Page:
We wanted our last day in Paris to be a relaxing one. No lines, waiting, or traveling but just enjoying the final day of our holiday. Waking up later than normal, we decided to have a nice, long, sit down breakfast, or brunch really, as we would call it back home based on the time. For a small €13.50, we both began with a savory type crepe that consisted of ham and cheese, and an egg on top.
Now that our bellies were full, we could officially start our day. We stopped to purchase a box of macaroons to bring with us as we walked along the banks of the river and throughout the gardens surrounding Notre Dame. With blooming flowers, cherry blossom trees, and the sun shining brightly, our day was off to a wonderful start.
Recommended to us as a must visit, we decided to stop at a book store called Shakespeare and Company. This was the first English bookstore in Paris, which opened its’ doors in 1951. It was started by an American named George Whitman, who allowed people to sleep in the bookstore in exchange for helping out. Over 30,000 people have slept within the beds among the bookshelves since it’s opening.
Entering the bookstore, you’re immediately met by the smell of old books and wooden floors. The store itself is full of nooks and crannies, and different rooms and levels, and is surrounded by and fully stocked with floor to ceiling book shelves. As you walk along, the floors creek underfoot reminding you of the age and history of the shop. Above one of the entrances, painted on the wall, you’re reminded of George Whitman’s philosophy: Be not inhospitable to strangers lest they be angels in disguise.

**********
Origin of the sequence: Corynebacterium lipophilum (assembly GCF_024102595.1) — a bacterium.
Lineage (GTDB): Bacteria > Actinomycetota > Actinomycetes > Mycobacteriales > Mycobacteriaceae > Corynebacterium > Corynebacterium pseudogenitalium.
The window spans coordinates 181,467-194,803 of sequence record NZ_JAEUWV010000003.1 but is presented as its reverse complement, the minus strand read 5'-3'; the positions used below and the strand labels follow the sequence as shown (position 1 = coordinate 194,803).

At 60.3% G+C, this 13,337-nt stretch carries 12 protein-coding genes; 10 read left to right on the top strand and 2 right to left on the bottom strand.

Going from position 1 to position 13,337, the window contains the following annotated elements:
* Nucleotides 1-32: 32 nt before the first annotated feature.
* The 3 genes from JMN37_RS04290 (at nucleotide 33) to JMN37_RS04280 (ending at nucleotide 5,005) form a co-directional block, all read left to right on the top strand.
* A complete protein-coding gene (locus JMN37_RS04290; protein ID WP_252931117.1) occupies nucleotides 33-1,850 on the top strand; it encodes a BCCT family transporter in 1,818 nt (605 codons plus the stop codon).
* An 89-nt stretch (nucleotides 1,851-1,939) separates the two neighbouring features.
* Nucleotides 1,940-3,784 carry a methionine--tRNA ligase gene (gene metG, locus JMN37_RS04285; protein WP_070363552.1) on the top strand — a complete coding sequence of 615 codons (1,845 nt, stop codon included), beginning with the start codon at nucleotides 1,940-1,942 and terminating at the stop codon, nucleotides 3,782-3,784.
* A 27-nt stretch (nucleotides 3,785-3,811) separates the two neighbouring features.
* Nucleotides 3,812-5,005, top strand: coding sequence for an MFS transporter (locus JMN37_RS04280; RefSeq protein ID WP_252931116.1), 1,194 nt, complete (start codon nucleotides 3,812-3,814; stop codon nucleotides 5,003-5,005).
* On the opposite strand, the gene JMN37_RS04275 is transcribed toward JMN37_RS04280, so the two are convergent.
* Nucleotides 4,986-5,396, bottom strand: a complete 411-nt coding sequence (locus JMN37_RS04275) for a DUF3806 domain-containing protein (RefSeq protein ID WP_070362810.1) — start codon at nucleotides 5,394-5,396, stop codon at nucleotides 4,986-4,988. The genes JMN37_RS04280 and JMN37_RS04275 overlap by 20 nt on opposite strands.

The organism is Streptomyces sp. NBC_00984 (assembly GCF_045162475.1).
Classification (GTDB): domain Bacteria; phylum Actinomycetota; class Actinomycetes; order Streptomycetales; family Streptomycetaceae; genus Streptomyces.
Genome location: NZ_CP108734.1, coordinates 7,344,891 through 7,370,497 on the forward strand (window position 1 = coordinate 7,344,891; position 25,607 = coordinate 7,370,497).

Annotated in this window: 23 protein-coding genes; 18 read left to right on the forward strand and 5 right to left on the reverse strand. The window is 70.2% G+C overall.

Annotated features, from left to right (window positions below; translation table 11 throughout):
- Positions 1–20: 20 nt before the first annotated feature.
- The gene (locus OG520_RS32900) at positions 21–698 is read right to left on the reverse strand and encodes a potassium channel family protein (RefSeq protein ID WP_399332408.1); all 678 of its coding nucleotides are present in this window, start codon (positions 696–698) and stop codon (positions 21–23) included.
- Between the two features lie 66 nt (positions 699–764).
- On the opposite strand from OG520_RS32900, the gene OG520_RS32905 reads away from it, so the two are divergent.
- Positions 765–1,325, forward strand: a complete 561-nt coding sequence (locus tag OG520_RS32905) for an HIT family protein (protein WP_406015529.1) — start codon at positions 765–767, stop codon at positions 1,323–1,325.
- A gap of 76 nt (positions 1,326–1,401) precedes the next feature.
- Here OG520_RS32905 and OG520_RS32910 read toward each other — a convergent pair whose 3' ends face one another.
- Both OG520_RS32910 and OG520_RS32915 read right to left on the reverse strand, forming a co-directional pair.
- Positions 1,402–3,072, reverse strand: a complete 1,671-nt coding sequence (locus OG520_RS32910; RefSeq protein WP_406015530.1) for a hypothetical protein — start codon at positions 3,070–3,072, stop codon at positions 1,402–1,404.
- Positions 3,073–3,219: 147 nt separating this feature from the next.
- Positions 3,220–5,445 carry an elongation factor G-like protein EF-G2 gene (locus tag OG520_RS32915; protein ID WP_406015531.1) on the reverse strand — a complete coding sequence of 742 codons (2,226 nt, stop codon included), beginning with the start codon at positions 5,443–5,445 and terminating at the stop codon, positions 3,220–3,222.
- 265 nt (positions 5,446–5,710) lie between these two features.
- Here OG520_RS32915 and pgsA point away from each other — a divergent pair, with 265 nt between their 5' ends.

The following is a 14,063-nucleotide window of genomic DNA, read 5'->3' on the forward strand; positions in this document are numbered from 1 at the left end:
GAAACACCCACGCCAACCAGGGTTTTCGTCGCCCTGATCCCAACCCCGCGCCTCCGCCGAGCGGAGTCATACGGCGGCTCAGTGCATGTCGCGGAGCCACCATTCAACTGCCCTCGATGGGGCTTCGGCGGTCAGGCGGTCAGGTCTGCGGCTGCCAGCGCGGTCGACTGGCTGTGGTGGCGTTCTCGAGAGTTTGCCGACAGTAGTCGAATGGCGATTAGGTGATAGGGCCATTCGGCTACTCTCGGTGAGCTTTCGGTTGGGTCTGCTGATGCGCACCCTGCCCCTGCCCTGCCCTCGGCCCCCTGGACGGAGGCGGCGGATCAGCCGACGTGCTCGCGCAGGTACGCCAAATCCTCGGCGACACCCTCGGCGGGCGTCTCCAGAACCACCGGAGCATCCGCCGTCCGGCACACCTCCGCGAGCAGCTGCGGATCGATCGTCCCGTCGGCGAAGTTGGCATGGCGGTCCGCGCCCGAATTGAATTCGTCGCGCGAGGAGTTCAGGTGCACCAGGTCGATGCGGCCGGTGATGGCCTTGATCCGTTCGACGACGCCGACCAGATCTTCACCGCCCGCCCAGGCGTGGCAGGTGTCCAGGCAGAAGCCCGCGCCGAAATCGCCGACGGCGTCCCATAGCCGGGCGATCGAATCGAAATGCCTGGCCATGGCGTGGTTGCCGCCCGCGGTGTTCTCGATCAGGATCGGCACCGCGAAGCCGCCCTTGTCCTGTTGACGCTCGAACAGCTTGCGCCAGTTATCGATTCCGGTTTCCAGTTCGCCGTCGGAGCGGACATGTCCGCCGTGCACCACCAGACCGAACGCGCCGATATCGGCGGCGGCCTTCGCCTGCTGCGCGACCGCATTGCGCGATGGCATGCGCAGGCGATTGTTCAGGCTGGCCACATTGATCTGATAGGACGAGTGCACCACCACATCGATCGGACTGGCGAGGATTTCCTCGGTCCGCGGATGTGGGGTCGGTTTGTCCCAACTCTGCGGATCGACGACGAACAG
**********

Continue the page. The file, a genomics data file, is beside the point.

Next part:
To the left of the bookstore, and with a separate entrance is the rare books selection. We entered the tiny room to see what constituted “rare” and were surprised not only by the age, but the price! The shop keeper informed us that his most expensive book that he housed was In Our Time by Ernest Hemingway. This was Hemingway’s first major work, and was first published in Paris before being reeditioned in the U.K. and USA. It was priced at €2000. Your more mainstream books, like Ken Kesey’s One Who Flew Over the Cuckoo’s Nest was €800.
Being as the sun was shining, we were feeling quite warm, and it was our last day, we felt it was essential to stop for a gelato. I had been eyeing up a shop since we arrived, who construct a beautiful rose shape out of gelato and then place a macaroon on the top. It was obvious this was where we had to stop.
With our picnic lunch in hand, we wandered to Jardins du Luxembourg to relax. These gardens were constructed alongside the Luxembourg Palace in 1612 by Marie de’ Medici, the widow of King Henry IV of France. The main pool and palace area is surrounded by numerous statues of queens and famous women of France.
After endless strolling, we finally decided on a place to sit down where we could open our newly purchased bottle of Veuve: a 2008 vintage rosé. Posing the bottle and snapping pictures, as any amateur photographer would, I was surprised when I turned around to see something else sparkling in the sunlight: a ring! As if anything couldn’t be more romantic, I of coursed said yes, we popped our champagne, and enjoyed our final day ever more!
For our final evening, we made a reservation at a place called Les Papilles to not only make our last meal a great one, but to also celebrate our exciting news. This restaurant has a set meal each night, which changes constantly, for around €40. We ordered a recommend bottle of wine and then our meal began with broccoli soup. They served us each separate, garnished bowls, and then the soup in a pot. It was heaven!